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Ernest Cole (1940-1990) was born as Ernest Levi Tsoloane Kole, in Eersterust, Pretoria. He joined the DRUM group of journalists, and thereafter started working as a freelance photographer. In 1966 he eventually decided to leave South Africa, as his work and movements became increasingly restricted by Apartheid laws. He managed to take with him a body of work which he had collected, including his negatives, which he used for the book "House of Bondage", published in New York in 1967, and one year later in London. He continued living and working in the USA, where he received a grant from the Ford Foundation to support a photographic project mainly on Afro-American issues and race relations in the USA. He also travel and lived in Sweden. He died from cancer in a hospital in New York in 1990.
- Corporate body
- February-September 1990
The Commission of Inquiry into Certain alleged Murders was appointed by the then State FW de Klerk on 2 February 1990, in response to outcries by South African and international human rights groups over allegations by three former police officers in October and November 1989 that they had been members of an officially authorized and funded police death squad. In early 1990, another death squad, the Civil Cooperation Bureau (CCB), sponsored by the South African Defense Forces, was revealed. The allegations presented the de Klerk government with one of its first major domestic crises
However, the Harms Commission suffered from extremely restricted terms of reference that were very strictly applied by Harms and which prevented the investigations to go beyond the borders of the country. Therefore, the Harms Commission was seriously flawed in both design and practice. At the outset, Justice Harms announced that he would limit the inquiry to acts committed within the borders of South Africa, even though many anti-apartheid activists had been assassinated on foreign soil. Government witnesses, some of whom showed up to testify in wigs and other disguises, were not required to produce pertinent documents. The CCB was disbanded in August, but no prosecutions resulted. The Harms Commission report, which was released in September 1990, failed to name any special units of the army or police, let alone any individual officers, as participants in the death squads. The report was denounced by opposition groups as a whitewash.
- Corporate body
The Commission of Inquiry Regarding the Prevention of Public Violence and Intimidation, under the chairmanship of Justice Richard Goldstone, was appointed by President FW de Klerk on 24 October 1991, to investigate incidents of public violence and intimidation in South Africa prior to the 1994 general election. Other commissioners were Adv. Danie Rossouw, SC (ViceChairman), Adv. Solly Sithole, Ms. Lillian Baqwa, and Mr. Gert Steyn. The commissioners were appointed for a statutory period of three years. The Commission became commonly known as the Goldstone Commission.
During its three year life-span the Commission, in terms of its founding Act, No 139 of 1991, presented 47 reports, usually following public inquiries, containing a large number of recommendations.
The Commission closed on 27 October 1994.
Dr. WZ Conco, having graduated from the University of the Witwatersrand in 1948 as a medical doctor, joined the African National Congress in 1950, where he became the national treasurer of its Youth League and played a prominent role at the Congress of the People in 1955. He was banned and restricted to the Ixopo district in Natal. After his release from the Treason Trial he moved to Swaziland and later to London, where he became involved in the work of the Luthuli Memorial Foundation.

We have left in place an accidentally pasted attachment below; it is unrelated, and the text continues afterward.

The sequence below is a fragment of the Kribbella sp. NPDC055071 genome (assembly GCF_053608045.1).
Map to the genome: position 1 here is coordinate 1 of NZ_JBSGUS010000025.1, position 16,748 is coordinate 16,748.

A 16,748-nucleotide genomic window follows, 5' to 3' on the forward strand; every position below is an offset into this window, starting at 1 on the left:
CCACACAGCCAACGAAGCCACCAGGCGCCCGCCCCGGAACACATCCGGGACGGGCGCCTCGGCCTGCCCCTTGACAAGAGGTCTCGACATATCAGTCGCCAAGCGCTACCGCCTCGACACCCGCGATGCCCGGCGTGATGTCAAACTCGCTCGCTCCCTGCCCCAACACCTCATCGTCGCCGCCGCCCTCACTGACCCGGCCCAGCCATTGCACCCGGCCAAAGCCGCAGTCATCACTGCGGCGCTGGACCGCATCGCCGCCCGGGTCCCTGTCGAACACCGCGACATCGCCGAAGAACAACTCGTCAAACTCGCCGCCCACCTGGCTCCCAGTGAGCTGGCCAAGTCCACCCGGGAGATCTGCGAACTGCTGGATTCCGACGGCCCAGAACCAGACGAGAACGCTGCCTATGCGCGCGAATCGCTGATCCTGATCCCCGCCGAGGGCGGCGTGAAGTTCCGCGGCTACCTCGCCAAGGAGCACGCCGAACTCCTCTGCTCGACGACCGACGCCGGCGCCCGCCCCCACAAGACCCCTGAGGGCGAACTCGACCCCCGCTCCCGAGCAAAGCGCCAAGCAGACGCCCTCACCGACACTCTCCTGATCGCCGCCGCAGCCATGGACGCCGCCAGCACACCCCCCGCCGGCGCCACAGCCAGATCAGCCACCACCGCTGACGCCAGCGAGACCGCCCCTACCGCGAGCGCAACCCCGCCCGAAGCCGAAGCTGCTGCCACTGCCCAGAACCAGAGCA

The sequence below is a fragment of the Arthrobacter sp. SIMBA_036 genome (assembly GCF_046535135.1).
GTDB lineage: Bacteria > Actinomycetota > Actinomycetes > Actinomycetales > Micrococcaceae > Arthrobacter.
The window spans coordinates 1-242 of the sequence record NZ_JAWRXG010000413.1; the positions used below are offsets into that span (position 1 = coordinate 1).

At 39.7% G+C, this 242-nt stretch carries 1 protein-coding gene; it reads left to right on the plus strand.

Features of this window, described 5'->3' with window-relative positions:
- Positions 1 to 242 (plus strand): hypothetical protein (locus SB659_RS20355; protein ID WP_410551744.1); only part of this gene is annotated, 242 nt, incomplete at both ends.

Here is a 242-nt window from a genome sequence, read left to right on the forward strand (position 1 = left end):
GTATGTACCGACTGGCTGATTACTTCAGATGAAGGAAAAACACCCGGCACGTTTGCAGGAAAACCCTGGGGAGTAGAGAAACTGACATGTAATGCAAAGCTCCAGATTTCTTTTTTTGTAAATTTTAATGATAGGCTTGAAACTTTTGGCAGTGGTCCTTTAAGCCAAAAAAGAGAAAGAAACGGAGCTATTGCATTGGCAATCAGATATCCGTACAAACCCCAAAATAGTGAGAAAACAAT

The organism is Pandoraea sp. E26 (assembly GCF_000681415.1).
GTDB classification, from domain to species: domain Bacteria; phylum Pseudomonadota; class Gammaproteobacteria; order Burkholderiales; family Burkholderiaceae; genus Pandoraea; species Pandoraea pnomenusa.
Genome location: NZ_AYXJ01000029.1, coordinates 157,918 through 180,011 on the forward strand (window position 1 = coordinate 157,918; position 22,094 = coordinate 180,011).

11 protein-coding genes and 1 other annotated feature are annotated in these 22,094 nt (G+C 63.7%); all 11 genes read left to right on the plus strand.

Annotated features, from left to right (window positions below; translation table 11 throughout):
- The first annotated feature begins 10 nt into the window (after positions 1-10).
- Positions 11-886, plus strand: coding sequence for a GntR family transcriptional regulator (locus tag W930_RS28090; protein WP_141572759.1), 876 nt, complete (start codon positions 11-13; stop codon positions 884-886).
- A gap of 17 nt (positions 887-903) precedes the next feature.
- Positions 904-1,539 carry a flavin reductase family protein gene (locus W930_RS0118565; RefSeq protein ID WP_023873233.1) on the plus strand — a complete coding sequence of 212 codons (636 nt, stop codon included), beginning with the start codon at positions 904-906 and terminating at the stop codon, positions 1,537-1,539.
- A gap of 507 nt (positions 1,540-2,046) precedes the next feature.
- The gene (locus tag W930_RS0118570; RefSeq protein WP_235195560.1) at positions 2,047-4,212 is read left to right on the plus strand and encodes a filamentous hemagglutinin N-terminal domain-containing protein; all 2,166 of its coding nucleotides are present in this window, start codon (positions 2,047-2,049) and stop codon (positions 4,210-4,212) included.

- Corporate body
He was born in England but emigrated to the Cape in 1853 and soon became active in journalism, using the pseudonym "Caractacus". He was one of the first to visit the Diamond Fields and to publish something on them. In 1875 he moved to Port Elizabeth where he edited local newspapers and wrote on commercial subjects. In 1887 he went to Johannesburg and was again active in journalism. He was interested in native affairs and was an important figure in free-masonry. Amongst his published works were the South African Exhibition, Port Elizabeth 1885 published in 1886, Johannesburg: Golden centre of South Africa, 1889 and Memoir of W.H. Schrader, artist, 1894.
Sir Thomas Cullinan - (1862-1936)
He was born in the Eastern Cape, entered the building trade, and took part in the native wars during the eighteen seventies. He moved to the Eastern Transvaal where he was successful at his trade but soon entered the field of mining. In 1896 he founded a plant at Olifantsfontein for the production of brick and tiles. After taking part in the South African War, Cullinan secured the right to exploit the still unprospected property of Willem Prinsloo, on which in 1902 was discovered the Premier Diamond Mine, the world's largest diamond property. During his industrial career he was Chairman of the Premier Mine, Chairman and Director of the New Eland Diamonds Ltd., director of several gold mining companies and owner of the Consolidated Rand, Brick, Pottery & Lime Co, Ltd. In addition he was interested in farming and aforestaton and owned several farms.
Sir Thomas took a keen interest in politics, being an advocate of responsible government for the Transvaal and the Free State and representing Pretoria North in the first Transvaal parliament, He was a great advocate for Union and was elected for the same constituency to the first Union Parliament. In 1910 he was knighted for his services to the Diamond Fields. During the First World War he served as a major in the campaign against the Germans in S. W. Africa and was mentioned in despatches for gallantry in the field.
Missionary and explorer